The cyber insurance market in the U.S. grew to roughly $4.1 billion in direct written premiums in 2020, an increase of 29.1% from the prior year, reports the National Association of Insurance Commissioners (NAIC).
According to the NAIC’s 2020 Cyber Insurance Report, insurers writing standalone cyber policies wrote approximately $2.58 billion in direct written premiums, and those writing cyber insurance as part of package policies wrote about $1.49 billion in direct written premiums.
The NAIC report says U.S. domiciled insurers writing cyber coverage reported $2.75 billion in direct written premium in 2020, an increase of 21.7% from 2019. That total of $2.75 billion accounts for 0.38% of the $727 billion property/casualty direct written premium in the U.S.
Chubb wrote more than $404 million in direct written premium in the space, leading the pack with a 14.7 percent market share. AXA, AIG, Travelers and Beazley rounded out the top five.
Alien surplus lines insurers wrote total written cyber insurance premium of $1.3 billion, indicating a total premium increase of 19.8%.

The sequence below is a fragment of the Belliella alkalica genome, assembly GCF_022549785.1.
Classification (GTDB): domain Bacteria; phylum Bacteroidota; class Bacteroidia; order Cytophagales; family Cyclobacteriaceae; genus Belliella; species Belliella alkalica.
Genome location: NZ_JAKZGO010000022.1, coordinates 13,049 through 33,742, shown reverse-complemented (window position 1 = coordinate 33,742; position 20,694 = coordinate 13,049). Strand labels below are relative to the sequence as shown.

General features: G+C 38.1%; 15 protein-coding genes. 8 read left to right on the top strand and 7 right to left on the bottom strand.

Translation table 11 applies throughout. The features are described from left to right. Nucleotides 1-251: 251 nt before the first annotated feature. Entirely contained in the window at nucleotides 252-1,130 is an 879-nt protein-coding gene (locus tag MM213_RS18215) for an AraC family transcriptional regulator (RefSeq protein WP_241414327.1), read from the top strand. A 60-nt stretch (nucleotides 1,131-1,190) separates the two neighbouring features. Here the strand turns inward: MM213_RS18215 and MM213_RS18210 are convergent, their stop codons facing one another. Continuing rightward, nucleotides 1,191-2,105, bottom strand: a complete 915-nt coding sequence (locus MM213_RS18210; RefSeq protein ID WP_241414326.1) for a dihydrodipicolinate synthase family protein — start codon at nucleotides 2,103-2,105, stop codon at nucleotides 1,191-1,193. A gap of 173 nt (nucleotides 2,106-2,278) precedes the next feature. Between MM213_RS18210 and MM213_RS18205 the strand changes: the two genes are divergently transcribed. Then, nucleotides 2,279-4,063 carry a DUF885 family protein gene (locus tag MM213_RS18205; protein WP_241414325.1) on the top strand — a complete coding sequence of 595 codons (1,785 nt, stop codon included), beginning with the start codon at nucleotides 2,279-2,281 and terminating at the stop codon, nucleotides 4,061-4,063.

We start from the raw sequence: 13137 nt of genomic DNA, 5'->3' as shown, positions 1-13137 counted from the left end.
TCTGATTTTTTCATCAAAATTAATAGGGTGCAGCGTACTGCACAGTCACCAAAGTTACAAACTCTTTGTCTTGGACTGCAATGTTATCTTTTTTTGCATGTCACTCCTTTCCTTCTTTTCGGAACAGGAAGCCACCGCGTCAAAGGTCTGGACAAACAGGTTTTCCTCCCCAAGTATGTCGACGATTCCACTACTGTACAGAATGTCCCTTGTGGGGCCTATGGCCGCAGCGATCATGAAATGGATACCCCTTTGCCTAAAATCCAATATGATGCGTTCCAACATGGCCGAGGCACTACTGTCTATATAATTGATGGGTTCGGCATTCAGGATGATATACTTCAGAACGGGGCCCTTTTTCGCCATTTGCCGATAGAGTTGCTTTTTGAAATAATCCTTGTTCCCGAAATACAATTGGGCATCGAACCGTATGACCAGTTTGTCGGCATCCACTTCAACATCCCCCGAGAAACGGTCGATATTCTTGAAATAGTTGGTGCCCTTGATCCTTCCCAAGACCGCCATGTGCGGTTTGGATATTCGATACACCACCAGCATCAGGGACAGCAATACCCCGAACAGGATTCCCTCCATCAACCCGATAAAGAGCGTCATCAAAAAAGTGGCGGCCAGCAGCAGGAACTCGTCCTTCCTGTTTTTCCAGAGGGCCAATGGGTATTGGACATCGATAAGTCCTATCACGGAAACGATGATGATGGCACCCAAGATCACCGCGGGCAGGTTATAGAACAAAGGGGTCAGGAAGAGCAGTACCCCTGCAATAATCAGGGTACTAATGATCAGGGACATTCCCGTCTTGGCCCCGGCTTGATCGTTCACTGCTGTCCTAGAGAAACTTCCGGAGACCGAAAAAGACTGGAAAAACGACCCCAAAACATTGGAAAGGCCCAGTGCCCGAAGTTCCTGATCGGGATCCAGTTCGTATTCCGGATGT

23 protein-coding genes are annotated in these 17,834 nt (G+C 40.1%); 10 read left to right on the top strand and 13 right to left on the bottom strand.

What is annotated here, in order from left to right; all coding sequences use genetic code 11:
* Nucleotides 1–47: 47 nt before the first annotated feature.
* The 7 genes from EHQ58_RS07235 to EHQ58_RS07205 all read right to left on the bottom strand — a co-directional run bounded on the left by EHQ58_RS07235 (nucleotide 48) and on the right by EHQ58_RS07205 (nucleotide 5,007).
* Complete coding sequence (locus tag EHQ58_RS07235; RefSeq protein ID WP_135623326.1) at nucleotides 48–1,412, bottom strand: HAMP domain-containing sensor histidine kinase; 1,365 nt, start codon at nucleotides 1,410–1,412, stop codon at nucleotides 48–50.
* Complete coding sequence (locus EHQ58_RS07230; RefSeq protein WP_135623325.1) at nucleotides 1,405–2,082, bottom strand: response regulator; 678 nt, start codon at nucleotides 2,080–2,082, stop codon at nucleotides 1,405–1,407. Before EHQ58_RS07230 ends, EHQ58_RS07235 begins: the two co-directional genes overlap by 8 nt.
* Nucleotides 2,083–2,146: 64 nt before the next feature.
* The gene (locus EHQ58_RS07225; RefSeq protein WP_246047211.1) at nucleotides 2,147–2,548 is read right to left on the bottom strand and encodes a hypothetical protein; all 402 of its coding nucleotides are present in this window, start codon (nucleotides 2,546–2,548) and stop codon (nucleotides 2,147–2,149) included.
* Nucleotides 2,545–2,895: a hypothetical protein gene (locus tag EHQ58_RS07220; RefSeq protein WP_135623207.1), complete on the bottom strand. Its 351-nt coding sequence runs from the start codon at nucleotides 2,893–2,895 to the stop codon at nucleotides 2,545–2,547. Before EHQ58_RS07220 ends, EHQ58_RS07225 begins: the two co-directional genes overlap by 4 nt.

The top 20 groups in the cyber insurance market reported direct loss ratios in the range of 24.6% to 114.1%. The loss ratio for 2020 for the top 20 groups averaged 66.9%, up from 44.6% in 2019.
During 2020, the top 10 U.S. groups wrote almost 68% of the cyber insurance market. The top 20 U.S. groups writing standalone and package cyber insurance combined are listed in the table below. The figure below depicts the average loss ratios over the past four years.
Currently, cyber insurers are seeing their expenditures surpass 70% of premiums paid and thus it should be “no surprise that cyber insurance premiums are on the rise,” the report notes. NAIC said insurers’ price increases are likely to be reflected in the 2022 version of its cyber report.
NAIC noted that U.S. insurers’ most common product related to cybersecurity is identity theft coverage. Insurers wrote approximately 20.3 million policies, both standalone and package policies, up roughly 4% from the prior year. Currently, some homeowners policies include this coverage for no extra charge.
David Altmaier, NAIC president and Florida insurance commissioner, said cyber is one of the most important topics for the insurance sector and businesses today and the state regulators are working to monitor the market to help better address cyber risk.
*This story ran previously in our sister publication Insurance Journal.